A decade ago, Rohrabacher reached way across the aisle to co-sponsor a bill with socialist Bernie Sanders (and Ron Paul). I’m not sure that we want to wait for more government resolutions, but it can’t hurt to have people in our own government who get the concept of empowering communities to take care of their own needs. That way, we don’t have to rely on centralized government-based approaches.

Whatever happens, it will be helpful to have a coordinated international observation of how co-ops can help improve the economy (as well as their shortcomings). I suspect that 2012 will be chock full of Y2K-style survivalist antics, so we’ll need all the help we can get in providing folks with though processes that don’t involve wondering whether they have enough ammo.

We’ve got a couple of years to get ready for the big show.

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4 Responses to 2012: International Year of Cooperatives

  1. coopgeek says:

    It’s official and public! Here’s the UN press release:
    http://www.un.org/News/Press/docs/2009/dev2784.doc.htm

    Interesting highlight: “International Years are declared by the United Nations to draw attention to major issues and encourage action. To commemorate the Year, regional conferences will raise awareness of cooperatives and seek ways to leverage their contribution to socio-economic development and foster regulatory frameworks. A research agenda will be proposed and Member States are to form national committees that will serve as focal points for the Year’s activities.”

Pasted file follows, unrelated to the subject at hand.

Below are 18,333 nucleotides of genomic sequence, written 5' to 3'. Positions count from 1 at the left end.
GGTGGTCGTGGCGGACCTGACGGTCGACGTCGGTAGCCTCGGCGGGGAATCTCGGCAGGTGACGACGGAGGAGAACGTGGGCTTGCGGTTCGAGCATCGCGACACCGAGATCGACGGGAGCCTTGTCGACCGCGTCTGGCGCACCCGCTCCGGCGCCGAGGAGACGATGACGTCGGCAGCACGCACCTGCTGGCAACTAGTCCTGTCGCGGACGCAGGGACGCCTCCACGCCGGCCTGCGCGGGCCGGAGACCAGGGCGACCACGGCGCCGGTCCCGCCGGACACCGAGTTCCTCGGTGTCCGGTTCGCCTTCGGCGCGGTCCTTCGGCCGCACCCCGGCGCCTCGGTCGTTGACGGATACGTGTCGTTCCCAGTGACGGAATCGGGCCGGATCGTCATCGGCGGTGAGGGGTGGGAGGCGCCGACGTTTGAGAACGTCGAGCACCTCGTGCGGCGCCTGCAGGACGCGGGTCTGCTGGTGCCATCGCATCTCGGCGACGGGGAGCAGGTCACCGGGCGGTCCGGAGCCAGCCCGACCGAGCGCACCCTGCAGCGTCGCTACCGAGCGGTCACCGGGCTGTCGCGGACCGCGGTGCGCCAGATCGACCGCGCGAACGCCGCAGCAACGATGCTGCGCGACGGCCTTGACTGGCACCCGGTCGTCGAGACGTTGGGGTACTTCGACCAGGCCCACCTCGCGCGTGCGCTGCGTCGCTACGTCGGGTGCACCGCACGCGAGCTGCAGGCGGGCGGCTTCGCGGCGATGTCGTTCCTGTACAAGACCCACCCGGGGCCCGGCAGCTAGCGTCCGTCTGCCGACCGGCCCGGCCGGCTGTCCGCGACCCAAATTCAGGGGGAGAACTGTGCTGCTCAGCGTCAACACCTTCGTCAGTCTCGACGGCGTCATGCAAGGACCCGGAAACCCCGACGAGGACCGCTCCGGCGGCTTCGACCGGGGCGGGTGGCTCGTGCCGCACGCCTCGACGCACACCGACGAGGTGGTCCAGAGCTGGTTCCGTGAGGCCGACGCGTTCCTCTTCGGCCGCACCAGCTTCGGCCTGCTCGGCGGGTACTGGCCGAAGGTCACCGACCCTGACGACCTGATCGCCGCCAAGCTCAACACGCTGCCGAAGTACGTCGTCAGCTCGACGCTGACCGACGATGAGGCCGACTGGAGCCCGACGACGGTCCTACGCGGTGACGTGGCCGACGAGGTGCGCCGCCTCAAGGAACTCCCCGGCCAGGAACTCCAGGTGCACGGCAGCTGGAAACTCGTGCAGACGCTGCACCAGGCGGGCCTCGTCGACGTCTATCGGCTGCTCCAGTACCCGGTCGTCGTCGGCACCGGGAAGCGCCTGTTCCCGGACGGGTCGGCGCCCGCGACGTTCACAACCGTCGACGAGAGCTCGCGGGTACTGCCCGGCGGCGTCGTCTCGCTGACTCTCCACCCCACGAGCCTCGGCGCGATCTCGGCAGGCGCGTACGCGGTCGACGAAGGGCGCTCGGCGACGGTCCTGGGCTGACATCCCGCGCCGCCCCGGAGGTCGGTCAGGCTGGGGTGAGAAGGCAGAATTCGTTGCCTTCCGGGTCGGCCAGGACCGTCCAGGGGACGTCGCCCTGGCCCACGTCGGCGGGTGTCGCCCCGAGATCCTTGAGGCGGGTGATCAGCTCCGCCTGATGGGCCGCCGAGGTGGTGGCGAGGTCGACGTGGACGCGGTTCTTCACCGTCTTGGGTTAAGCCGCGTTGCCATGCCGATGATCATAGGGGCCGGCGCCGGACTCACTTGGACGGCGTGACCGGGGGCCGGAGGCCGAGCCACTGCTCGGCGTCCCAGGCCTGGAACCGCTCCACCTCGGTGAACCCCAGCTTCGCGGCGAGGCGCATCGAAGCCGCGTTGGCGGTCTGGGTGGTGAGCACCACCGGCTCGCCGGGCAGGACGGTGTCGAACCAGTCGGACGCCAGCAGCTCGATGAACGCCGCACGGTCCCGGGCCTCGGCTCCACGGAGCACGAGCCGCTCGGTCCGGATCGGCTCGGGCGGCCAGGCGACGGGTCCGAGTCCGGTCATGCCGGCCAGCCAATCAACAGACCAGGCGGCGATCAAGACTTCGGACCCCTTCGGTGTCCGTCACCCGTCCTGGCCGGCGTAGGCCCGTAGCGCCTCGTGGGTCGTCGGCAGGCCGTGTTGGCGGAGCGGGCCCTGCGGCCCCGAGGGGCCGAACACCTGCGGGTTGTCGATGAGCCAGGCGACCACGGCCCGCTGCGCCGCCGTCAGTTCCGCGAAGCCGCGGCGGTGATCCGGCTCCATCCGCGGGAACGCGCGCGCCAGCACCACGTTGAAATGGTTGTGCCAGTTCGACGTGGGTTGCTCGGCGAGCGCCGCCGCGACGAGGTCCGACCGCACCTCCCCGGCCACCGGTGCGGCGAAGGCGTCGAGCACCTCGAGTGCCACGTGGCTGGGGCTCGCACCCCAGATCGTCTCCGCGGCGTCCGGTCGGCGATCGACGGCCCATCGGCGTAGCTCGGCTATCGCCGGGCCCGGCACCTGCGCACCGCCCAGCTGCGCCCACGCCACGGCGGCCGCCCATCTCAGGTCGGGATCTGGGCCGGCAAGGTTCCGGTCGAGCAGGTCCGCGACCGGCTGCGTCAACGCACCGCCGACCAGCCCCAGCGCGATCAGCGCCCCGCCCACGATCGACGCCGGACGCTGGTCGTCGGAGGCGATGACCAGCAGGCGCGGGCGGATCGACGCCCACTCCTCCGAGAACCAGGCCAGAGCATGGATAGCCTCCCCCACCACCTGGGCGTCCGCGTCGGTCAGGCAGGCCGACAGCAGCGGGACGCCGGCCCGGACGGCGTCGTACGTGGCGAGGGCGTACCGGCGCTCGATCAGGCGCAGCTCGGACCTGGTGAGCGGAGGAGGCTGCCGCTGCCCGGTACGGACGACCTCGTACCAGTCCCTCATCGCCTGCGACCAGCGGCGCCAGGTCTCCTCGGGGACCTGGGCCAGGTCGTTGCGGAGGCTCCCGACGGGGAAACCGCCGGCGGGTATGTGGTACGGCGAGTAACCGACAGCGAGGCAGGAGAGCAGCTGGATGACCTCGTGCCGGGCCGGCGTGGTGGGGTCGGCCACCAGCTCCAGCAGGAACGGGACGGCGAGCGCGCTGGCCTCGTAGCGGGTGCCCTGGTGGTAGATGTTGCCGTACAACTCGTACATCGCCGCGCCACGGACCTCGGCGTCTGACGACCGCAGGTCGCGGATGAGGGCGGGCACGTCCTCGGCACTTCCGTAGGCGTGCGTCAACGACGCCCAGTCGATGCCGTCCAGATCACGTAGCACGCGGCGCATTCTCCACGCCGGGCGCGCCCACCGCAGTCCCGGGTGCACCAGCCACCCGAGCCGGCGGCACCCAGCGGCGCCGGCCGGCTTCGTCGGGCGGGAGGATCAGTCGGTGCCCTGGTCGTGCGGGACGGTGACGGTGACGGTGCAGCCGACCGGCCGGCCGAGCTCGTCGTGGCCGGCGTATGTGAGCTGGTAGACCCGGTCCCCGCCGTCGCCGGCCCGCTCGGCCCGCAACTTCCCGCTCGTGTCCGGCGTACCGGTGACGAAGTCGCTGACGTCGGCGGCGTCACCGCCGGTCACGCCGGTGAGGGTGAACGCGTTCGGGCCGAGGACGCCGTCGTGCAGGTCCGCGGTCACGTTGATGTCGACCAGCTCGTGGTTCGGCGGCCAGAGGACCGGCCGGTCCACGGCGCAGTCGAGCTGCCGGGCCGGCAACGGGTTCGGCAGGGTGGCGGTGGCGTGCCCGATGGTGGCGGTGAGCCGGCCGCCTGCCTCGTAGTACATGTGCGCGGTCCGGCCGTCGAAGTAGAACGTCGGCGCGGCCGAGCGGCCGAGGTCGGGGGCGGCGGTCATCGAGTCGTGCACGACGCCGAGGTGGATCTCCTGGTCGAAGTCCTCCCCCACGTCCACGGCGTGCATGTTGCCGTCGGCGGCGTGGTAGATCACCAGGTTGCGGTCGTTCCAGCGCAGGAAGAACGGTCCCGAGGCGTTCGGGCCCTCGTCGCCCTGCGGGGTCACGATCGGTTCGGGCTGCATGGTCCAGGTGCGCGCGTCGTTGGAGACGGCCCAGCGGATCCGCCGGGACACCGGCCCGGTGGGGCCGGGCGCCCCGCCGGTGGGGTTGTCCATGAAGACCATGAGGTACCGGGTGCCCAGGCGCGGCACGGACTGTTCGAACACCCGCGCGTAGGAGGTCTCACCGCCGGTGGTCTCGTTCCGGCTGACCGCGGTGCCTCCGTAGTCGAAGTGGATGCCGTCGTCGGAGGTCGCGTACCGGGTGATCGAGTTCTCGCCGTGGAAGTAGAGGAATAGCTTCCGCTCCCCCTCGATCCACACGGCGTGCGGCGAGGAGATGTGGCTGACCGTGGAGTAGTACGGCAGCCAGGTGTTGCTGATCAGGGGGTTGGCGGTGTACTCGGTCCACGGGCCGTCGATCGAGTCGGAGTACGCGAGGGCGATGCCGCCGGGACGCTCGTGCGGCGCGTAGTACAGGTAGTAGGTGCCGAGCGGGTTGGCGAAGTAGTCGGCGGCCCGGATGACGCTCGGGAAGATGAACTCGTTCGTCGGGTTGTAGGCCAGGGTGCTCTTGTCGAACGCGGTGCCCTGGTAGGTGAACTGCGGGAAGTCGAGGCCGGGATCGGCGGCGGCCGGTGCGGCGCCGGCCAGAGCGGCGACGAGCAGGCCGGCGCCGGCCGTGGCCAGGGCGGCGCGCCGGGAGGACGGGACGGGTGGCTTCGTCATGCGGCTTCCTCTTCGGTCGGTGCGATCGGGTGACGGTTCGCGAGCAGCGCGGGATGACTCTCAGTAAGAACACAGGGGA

This sounds a little top-down for my tastes, but still pretty interesting. It seems like the International Cooperative Alliance and national co-op associations need to be really proactive to avoid too much government shaping of whatever is happening.

  2. olisb says:

    It’s a great plan, lets hope it brings some action with it, rather than just more words… I truly believe the co-op movement has lots to offer but atm (in the UK) they just spam me with adverts for widescreen TV’s…
    We have quite a long way to go.
    Shame they didn’t decide to do it in 2010 really 🙂

    olisb

  3. coopgeek says:

    Good point about needing action. As writing that, it certainly crossed my mind that this document approximately as substantive as the Copenhagen accord. This observance is a good start, but only a start. Ultimately, it’s not the job of government to make it happen, but their help in getting the word out is positive.

    Personally, I think that 2009 would have been an excellent year for it. We don’t have time to screw around really.

  4. Dr.Yatish Jain says:

    Dear All,
    ‘International Year of Cooperative 2012’ as declared by UN. It is milestone in cooperative world, to unite all the nations through.
    While endeavoring to rejuvenate the nation, the significance of cooperative sector,has been recognized and to enhance qualitative growth of cooperative movement.
    By synchronizing,supplementing,coordinating various activities of different cooperative units and developing attachment among them.